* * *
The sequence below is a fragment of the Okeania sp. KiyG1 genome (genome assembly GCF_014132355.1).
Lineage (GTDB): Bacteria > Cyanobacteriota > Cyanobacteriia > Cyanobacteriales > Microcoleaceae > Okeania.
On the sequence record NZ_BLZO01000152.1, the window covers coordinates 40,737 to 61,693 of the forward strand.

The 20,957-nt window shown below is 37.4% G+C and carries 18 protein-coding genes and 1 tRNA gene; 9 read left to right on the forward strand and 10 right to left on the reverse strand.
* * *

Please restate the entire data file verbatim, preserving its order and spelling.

The sequence below is a fragment of the Okeania sp. KiyG1 genome (genome assembly GCF_014132355.1).
Lineage (GTDB): Bacteria > Cyanobacteriota > Cyanobacteriia > Cyanobacteriales > Microcoleaceae > Okeania.
On the sequence record NZ_BLZO01000152.1, the window covers coordinates 40,737 to 61,693 of the forward strand.

The 20,957-nt window shown below is 37.4% G+C and carries 18 protein-coding genes and 1 tRNA gene; 9 read left to right on the forward strand and 10 right to left on the reverse strand.